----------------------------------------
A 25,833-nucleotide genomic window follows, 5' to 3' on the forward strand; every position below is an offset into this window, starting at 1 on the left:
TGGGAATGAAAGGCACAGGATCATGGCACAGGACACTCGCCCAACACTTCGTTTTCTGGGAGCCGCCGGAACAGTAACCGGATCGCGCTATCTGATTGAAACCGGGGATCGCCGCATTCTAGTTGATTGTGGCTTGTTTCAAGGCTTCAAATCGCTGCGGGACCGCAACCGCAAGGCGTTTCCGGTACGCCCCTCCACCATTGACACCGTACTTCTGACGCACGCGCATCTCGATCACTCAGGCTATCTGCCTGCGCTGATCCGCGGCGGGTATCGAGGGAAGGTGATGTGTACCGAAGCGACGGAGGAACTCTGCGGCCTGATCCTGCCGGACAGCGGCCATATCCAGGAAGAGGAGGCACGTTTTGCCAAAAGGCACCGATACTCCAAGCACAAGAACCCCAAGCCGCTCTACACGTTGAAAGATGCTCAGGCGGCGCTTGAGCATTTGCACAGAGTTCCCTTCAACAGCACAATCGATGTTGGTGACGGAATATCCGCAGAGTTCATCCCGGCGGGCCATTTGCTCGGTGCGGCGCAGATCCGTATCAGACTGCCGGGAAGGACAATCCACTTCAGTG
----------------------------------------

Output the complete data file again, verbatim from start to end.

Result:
A 25,833-nucleotide genomic window follows, 5' to 3' on the forward strand; every position below is an offset into this window, starting at 1 on the left:
TGGGAATGAAAGGCACAGGATCATGGCACAGGACACTCGCCCAACACTTCGTTTTCTGGGAGCCGCCGGAACAGTAACCGGATCGCGCTATCTGATTGAAACCGGGGATCGCCGCATTCTAGTTGATTGTGGCTTGTTTCAAGGCTTCAAATCGCTGCGGGACCGCAACCGCAAGGCGTTTCCGGTACGCCCCTCCACCATTGACACCGTACTTCTGACGCACGCGCATCTCGATCACTCAGGCTATCTGCCTGCGCTGATCCGCGGCGGGTATCGAGGGAAGGTGATGTGTACCGAAGCGACGGAGGAACTCTGCGGCCTGATCCTGCCGGACAGCGGCCATATCCAGGAAGAGGAGGCACGTTTTGCCAAAAGGCACCGATACTCCAAGCACAAGAACCCCAAGCCGCTCTACACGTTGAAAGATGCTCAGGCGGCGCTTGAGCATTTGCACAGAGTTCCCTTCAACAGCACAATCGATGTTGGTGACGGAATATCCGCAGAGTTCATCCCGGCGGGCCATTTGCTCGGTGCGGCGCAGATCCGTATCAGACTGCCGGGAAGGACAATCCACTTCAGTG